Physical, Emotional, and Spiritual Training.

I wanted to share a post from CrossPoint Martial Art’s Facebook page that was written by Sabu-nim Hook and myself.  Feel free to add to the flowing stream of consciousness!

“When we face struggles in our life how do we react? Do we react in the same manner as we are trained against a physical attack or do we do something totally opposite?
As were faced with opposition physically we are taught to bring in the force and intent of the attacker to be ultimately used against them. Allowing them to enter our space and then taking control of the power and force they are using as we blend their force with ours into a controllable action that we are guiding. The constant training of our body should also be internalized within our emotional protection also. Trying times are more likely to affect the majority of us through emotional stress more than the threat of physical harm. Look to accomplish the same reaction inside as we train so hard to do outside. Bring the exterior training inside the frame of your being and begin to internalize the art that you practice.”
– Sabu-nim Hook

“Additionally, we must understand that looking inside should ultimately take us “outside” to Jesus Christ, the source of our strength and peace. Our hope and overcoming can only be ultimately realized in Jesus Christ, making our relationship with Him a necessity for overcoming. Jesus Himself said, “I have told you these things, so that in me you may have peace. In this world you will have trouble. But take heart! I have overcome the world.” (Jn 16:33)

As martial artists, our training, by design, takes over in times of physical crisis so that our reaction is quicker, calculated, and natural to us. When that training comes to bear on dealing with emotional training, the same end occurs. The Apostle Paul reminds a young man that he is training (Timothy) that “…physical training is of some value, but godliness has value for all things, holding promise for both the present life and the life to come.” (1 Tim. 4:8)

Unfortunately, our first reaction to emotional stress or conflict is usually a learned coping mechanism that fits our temperament or personality, or a reaction that we’ve learned from our environment growing up. It usually encompasses a survival response (How do I win? How do I get through this? How do I survive?). In the Bible’s New Testament, we find that IF God is for us, who can be against us. Multiple passages indicate that God wants to provide all that we need in these moments. The half-brother of Jesus reminds us, “Can both fresh water and salt water flow from the same spring? My brothers, can a fig tree bear olives, or a grapevine bear figs? Neither can a salt spring produce fresh water.” (James 3:11-12) Our reactions indicate what our source of coping is. So have we trained ourselves to turn to Him? To depend on Him? To find wisdom and counsel from Him? Is the reaction that comes out of us in keeping with the Savior that should dwell in us? Have we disciplined ourselves to the point of HIM being our first response; our immediate, “natural” reaction?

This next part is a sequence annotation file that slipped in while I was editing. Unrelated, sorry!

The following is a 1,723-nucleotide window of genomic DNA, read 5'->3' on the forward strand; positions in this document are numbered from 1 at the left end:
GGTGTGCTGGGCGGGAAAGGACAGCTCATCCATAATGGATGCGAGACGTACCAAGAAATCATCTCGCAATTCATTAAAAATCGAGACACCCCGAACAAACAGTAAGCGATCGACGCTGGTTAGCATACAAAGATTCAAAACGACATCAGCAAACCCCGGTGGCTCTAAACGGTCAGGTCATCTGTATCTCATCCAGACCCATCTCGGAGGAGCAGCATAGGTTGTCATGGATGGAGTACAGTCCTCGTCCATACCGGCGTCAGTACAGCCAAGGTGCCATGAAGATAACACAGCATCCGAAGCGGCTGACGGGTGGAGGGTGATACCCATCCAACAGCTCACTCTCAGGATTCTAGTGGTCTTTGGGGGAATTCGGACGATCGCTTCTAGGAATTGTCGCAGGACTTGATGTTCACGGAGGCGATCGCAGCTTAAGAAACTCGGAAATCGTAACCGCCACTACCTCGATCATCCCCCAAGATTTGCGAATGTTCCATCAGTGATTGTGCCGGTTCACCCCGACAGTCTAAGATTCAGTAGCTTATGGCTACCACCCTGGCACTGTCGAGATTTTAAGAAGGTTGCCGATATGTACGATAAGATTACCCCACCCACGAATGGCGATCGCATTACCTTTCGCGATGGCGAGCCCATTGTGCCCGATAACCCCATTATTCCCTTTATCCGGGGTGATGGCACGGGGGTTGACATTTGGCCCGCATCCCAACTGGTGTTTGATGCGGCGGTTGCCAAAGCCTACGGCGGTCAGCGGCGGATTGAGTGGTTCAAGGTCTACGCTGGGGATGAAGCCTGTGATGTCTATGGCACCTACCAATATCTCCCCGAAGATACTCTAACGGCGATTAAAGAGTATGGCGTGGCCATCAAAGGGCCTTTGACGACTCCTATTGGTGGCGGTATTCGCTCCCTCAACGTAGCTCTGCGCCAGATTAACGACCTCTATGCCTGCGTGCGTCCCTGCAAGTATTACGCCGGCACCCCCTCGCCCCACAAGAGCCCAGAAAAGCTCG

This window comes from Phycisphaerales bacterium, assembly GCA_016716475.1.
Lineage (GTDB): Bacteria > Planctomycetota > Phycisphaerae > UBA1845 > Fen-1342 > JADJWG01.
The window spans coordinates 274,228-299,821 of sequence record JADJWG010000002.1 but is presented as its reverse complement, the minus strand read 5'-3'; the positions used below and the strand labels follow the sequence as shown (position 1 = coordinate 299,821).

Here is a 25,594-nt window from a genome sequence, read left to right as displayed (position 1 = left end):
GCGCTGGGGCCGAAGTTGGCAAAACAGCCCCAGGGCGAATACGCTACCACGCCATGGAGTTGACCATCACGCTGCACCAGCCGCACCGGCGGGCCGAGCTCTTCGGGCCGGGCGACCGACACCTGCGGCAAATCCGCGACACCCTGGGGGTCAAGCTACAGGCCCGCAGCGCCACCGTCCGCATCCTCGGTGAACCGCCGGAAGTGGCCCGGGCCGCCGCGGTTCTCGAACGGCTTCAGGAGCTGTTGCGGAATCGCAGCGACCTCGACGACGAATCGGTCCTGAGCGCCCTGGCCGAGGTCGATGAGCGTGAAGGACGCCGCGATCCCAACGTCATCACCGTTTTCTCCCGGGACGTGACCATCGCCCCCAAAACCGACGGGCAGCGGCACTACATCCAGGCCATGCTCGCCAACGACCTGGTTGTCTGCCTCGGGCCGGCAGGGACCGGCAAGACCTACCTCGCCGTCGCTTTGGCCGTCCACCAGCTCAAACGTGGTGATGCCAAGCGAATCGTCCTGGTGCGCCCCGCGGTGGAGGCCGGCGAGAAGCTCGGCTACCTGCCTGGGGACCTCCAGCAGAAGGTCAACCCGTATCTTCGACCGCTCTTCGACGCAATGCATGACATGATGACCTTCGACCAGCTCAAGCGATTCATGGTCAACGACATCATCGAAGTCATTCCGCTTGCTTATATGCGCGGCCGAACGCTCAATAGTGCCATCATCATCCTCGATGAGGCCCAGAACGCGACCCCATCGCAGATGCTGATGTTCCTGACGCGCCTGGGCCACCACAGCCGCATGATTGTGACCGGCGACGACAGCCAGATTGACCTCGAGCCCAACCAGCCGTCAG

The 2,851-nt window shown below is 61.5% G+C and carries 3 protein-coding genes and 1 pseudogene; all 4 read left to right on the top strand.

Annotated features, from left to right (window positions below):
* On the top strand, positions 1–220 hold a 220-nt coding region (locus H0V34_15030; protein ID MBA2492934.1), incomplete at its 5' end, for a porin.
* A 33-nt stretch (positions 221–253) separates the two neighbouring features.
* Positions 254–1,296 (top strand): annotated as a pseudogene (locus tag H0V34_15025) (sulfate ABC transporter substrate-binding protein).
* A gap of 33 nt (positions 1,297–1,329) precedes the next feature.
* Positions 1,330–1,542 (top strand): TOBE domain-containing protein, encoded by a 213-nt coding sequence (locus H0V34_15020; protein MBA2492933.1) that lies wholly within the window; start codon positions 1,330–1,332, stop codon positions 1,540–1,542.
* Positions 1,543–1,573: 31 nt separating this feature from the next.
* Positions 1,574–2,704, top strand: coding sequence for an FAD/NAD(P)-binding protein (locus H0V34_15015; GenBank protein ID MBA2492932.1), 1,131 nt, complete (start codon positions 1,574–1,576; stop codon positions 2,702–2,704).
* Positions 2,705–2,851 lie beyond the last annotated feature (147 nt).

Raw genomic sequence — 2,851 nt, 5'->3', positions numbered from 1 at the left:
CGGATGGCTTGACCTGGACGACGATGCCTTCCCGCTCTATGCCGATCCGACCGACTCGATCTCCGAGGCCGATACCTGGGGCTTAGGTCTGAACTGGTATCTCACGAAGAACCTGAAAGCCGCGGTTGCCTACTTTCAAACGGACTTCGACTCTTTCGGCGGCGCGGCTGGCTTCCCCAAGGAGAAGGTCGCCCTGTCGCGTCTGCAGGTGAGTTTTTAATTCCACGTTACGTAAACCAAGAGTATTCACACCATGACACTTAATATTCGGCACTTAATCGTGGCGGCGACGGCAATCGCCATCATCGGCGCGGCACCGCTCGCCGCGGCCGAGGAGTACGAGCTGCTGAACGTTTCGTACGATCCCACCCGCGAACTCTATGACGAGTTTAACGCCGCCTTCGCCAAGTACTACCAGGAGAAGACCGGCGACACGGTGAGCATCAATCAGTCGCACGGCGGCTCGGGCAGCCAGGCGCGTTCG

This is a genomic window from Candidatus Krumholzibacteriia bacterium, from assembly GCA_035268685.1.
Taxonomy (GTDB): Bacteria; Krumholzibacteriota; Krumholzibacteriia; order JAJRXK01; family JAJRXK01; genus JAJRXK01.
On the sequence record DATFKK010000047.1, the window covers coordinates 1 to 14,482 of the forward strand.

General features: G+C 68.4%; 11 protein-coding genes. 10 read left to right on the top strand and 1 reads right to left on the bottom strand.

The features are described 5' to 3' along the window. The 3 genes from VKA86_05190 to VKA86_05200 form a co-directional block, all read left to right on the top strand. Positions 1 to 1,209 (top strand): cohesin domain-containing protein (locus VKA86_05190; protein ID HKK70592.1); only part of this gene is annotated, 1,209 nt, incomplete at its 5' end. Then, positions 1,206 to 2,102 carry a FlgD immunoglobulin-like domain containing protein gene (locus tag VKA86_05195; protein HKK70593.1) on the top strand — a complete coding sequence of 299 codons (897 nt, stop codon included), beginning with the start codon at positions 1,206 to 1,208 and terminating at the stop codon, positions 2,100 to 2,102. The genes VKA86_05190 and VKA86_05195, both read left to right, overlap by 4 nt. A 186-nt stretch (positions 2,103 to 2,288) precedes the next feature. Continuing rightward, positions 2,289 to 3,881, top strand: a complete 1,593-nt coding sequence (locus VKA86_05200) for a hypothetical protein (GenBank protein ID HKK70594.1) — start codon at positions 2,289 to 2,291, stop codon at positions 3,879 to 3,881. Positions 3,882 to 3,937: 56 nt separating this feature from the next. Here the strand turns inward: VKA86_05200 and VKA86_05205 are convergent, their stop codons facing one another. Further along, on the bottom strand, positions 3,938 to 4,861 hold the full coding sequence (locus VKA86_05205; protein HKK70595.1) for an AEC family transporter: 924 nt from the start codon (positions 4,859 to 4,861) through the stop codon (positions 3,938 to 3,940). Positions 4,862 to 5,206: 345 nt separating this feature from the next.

As we bring the exterior training inside the frame of our being and begin to internalize the art that we practice, we must not neglect that we are spiritual beings. We must recognize that the survival of our spirit is of greater import than the survival of our physical being, making spiritual training of even greater importance than the physical. Take the time to begin application of the principles of your training to the nourishment of your soul. It will make all the difference.” – Chung sah-nim Bishop

2 thoughts on “Physical, Emotional, and Spiritual Training.

  1. I needed to read this today! I do have a question though…In being provoked in the last few days, of course, I did not respond to the attacker, but I did spend more of the day in tears and upset over the event. Is there a place where the attacks don’t phase you or is just the self control not to retaliate the key? The bottom line is I let Satan steal my joy for the day, which was wrong, but how do I overcome that?

  2. Honestly, there’s a lot at work in this. But first, I would ask why the tears? There are good reasons for tears, and often times these trials are to bring us closer to Christ. James said, “Consider it pure joy, my brothers, whenever you face trials of many kinds, because you know that the testing of your faith develops perseverance. Perseverance must finish its work so that you may be mature and complete, not lacking anything. If any of you lacks wisdom, he should ask God, who gives generously to all without finding fault, and it will be given to him. But when he asks, he must believe and not doubt, because he who doubts is like a wave of the sea, blown and tossed by the wind. That man should not think he will receive anything from the Lord; 8he is a double-minded man, unstable in all he does.”
    Some of the things there: 1) God is building your character. He’s training you to be more like Him and to respond differently. 2) If you lack wisdom to handle the trials, ask God. He wants to give you His wisdom. 3) Believe that He wants to give you His wisdom and you will find the stability you need to stand.

    Anyway, if you’d like to be more specific in an e-mail, drop me a line and we can “talk.” Love ya! Sorry things have gotten to the point they have.

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